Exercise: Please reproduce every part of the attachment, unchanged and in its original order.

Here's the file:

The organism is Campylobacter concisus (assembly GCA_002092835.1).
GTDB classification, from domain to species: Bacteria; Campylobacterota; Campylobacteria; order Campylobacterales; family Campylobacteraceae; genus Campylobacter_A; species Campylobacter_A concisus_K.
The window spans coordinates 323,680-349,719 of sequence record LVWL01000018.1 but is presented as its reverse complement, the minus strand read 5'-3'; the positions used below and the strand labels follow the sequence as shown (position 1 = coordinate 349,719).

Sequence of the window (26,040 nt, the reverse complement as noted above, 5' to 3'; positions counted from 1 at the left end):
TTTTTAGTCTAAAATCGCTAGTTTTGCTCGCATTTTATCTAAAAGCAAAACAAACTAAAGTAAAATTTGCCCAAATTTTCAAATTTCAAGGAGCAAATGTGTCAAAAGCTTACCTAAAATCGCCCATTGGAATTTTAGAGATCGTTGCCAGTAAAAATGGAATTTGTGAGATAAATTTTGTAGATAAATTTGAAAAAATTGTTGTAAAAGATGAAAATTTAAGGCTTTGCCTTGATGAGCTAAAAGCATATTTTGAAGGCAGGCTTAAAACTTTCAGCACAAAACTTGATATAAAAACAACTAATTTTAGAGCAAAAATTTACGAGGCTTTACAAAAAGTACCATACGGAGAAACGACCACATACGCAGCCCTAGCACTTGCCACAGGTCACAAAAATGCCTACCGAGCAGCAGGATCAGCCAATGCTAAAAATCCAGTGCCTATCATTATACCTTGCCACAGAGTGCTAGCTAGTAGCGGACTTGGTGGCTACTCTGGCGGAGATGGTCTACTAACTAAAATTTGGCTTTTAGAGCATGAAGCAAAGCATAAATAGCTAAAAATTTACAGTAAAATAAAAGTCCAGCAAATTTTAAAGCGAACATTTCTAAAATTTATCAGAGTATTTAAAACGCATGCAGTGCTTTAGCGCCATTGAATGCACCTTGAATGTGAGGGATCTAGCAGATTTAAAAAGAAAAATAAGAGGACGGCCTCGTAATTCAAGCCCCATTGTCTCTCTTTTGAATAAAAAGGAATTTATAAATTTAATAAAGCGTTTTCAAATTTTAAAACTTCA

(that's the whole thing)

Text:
The organism is Campylobacter concisus (assembly GCA_002092835.1).
GTDB classification, from domain to species: Bacteria; Campylobacterota; Campylobacteria; order Campylobacterales; family Campylobacteraceae; genus Campylobacter_A; species Campylobacter_A concisus_K.
The window spans coordinates 323,680-349,719 of sequence record LVWL01000018.1 but is presented as its reverse complement, the minus strand read 5'-3'; the positions used below and the strand labels follow the sequence as shown (position 1 = coordinate 349,719).

Sequence of the window (26,040 nt, the reverse complement as noted above, 5' to 3'; positions counted from 1 at the left end):
TTTTTAGTCTAAAATCGCTAGTTTTGCTCGCATTTTATCTAAAAGCAAAACAAACTAAAGTAAAATTTGCCCAAATTTTCAAATTTCAAGGAGCAAATGTGTCAAAAGCTTACCTAAAATCGCCCATTGGAATTTTAGAGATCGTTGCCAGTAAAAATGGAATTTGTGAGATAAATTTTGTAGATAAATTTGAAAAAATTGTTGTAAAAGATGAAAATTTAAGGCTTTGCCTTGATGAGCTAAAAGCATATTTTGAAGGCAGGCTTAAAACTTTCAGCACAAAACTTGATATAAAAACAACTAATTTTAGAGCAAAAATTTACGAGGCTTTACAAAAAGTACCATACGGAGAAACGACCACATACGCAGCCCTAGCACTTGCCACAGGTCACAAAAATGCCTACCGAGCAGCAGGATCAGCCAATGCTAAAAATCCAGTGCCTATCATTATACCTTGCCACAGAGTGCTAGCTAGTAGCGGACTTGGTGGCTACTCTGGCGGAGATGGTCTACTAACTAAAATTTGGCTTTTAGAGCATGAAGCAAAGCATAAATAGCTAAAAATTTACAGTAAAATAAAAGTCCAGCAAATTTTAAAGCGAACATTTCTAAAATTTATCAGAGTATTTAAAACGCATGCAGTGCTTTAGCGCCATTGAATGCACCTTGAATGTGAGGGATCTAGCAGATTTAAAAAGAAAAATAAGAGGACGGCCTCGTAATTCAAGCCCCATTGTCTCTCTTTTGAATAAAAAGGAATTTATAAATTTAATAAAGCGTTTTCAAATTTTAAAACTTCA